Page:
Who is the composer and where is he from? Ludwig van Beethoven was a German composer and pianist. He was a crucial figure in the transitional period between the Classical and Romantic eras in Western classical music, and remains one of the most acclaimed and influential composers of all time.
Born in Bonn, of the Electorate of Cologne and a part of the Holy Roman Empire of the German Nation in present-day Germany, he moved to Vienna in his early twenties and settled there, studying with Joseph Haydn and quickly gaining a reputation as a virtuoso pianist. His hearing began to deteriorate in the late 1790s, yet he continued to compose, conduct, and perform, even after becoming completely deaf. Much has been written and debated about Beethoven.
What else have they written that we may already know or have heard? One of the early pieces students learn is the theme to the 9th Symphony, commonly titled "Ode to Joy" in their books. He was a teacher and wrote wonderful teaching pieces, sonatinas, bagatelles, and other short works that are accessible to students.
What is the title? What does it mean? A sonata literally means a piece played as opposed to a cantata (Latin and Italian cantare, "to sing"), a piece sung. The term, being vague, naturally evolved through the history of music, designating a variety of forms prior to the Classical era. The term took on increasing importance in the Classical period, and by the early 19th century the word came to represent a principle of composing large scale works. It was applied to most instrumental genres and regarded alongside the fugue as one of two fundamental methods of organizing, interpreting and analyzing concert music. Though the sound of sonatas has changed since the Classical Era, 20th century sonatas still maintain the same structure and build. This is the 3rd movement of a sonata.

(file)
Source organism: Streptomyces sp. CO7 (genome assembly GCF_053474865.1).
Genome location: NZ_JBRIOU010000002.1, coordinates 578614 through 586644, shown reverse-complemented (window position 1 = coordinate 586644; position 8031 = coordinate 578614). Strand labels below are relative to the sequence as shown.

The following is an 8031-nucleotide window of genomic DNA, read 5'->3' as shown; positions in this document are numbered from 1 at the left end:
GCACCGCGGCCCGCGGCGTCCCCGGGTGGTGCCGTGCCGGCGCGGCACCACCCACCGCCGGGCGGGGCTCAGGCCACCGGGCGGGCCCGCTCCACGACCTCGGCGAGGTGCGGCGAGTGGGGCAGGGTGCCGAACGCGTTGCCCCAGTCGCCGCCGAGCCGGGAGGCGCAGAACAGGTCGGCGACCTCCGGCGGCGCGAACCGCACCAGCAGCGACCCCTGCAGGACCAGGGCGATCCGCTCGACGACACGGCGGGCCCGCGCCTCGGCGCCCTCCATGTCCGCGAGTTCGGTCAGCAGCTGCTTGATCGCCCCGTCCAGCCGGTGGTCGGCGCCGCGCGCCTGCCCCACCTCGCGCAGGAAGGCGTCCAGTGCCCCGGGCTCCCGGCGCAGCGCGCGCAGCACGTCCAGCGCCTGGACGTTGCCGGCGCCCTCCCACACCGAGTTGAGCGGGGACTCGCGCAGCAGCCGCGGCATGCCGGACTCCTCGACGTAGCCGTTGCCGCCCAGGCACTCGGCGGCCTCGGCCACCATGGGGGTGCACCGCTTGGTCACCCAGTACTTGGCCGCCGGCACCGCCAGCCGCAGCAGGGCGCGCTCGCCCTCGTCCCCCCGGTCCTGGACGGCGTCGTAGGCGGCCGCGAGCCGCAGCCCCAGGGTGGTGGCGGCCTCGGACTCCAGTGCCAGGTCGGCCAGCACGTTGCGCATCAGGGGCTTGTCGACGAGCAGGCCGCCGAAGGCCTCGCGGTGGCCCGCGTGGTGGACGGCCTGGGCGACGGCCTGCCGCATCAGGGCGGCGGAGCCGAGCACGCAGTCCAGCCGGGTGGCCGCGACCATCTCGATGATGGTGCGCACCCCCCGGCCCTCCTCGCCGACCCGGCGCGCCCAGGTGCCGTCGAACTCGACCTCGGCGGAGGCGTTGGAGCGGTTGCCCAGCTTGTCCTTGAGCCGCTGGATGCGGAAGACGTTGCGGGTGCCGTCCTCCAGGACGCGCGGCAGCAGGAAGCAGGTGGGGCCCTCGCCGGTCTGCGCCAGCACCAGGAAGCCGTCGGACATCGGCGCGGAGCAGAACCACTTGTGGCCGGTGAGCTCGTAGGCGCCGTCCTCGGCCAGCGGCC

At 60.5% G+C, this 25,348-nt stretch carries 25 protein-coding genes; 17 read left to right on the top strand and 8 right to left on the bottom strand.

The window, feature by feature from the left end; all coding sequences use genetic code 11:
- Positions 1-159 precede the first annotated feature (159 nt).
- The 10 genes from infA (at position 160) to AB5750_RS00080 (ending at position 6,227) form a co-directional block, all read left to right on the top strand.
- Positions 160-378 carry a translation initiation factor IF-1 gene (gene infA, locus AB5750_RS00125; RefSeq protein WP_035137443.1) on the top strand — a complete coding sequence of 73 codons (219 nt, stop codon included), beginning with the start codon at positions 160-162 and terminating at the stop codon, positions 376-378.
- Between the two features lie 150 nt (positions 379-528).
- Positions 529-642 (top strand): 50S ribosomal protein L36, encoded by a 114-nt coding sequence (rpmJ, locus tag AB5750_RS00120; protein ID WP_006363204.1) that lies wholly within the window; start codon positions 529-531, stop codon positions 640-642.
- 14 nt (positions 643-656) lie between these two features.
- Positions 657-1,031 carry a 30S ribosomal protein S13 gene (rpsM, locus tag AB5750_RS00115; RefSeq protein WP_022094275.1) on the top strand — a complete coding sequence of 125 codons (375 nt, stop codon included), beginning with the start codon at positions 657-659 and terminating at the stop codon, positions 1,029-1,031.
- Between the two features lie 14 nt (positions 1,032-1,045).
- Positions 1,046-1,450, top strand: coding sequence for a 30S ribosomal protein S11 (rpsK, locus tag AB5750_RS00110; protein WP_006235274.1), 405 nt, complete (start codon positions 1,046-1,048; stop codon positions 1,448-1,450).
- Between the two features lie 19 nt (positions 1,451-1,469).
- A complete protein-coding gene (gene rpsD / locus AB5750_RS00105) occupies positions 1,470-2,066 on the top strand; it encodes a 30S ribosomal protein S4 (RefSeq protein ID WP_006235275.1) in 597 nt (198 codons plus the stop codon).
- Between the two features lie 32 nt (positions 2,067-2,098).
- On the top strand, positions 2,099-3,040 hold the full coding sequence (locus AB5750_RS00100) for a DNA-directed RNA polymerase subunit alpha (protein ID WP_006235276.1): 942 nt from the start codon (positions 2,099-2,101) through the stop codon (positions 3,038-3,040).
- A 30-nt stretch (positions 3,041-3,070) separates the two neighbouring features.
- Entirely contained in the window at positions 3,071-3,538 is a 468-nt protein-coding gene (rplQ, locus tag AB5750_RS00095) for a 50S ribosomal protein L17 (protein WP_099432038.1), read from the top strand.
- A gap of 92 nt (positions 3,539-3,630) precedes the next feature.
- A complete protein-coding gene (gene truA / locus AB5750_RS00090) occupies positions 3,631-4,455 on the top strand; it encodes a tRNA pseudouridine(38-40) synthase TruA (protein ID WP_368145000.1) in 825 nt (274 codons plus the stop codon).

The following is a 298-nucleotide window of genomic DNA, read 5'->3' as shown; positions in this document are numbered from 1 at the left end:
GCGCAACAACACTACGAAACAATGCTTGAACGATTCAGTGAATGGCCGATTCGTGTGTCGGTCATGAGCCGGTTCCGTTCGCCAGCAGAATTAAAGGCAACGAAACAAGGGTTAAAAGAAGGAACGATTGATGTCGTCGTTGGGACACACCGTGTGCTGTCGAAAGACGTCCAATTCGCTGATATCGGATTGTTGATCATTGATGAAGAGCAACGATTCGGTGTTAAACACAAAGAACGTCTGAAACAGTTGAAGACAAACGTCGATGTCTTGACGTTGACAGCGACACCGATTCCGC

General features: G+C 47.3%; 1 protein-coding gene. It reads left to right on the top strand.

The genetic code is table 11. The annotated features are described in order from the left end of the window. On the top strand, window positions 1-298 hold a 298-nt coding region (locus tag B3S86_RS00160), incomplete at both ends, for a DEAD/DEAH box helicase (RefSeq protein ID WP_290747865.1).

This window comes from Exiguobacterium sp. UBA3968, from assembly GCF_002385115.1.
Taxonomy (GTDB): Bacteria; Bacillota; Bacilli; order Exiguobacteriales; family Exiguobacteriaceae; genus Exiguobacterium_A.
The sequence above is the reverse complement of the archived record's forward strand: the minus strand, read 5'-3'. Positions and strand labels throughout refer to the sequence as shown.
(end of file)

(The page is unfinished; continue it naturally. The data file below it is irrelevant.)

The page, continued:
What time period is it from? This will be considered Classical.
What about this piece do you like? None of my students are interested in playing this piece-they made no comments here.
What sounds challenging? Students, remember that it's the 3rd movement only for the competition.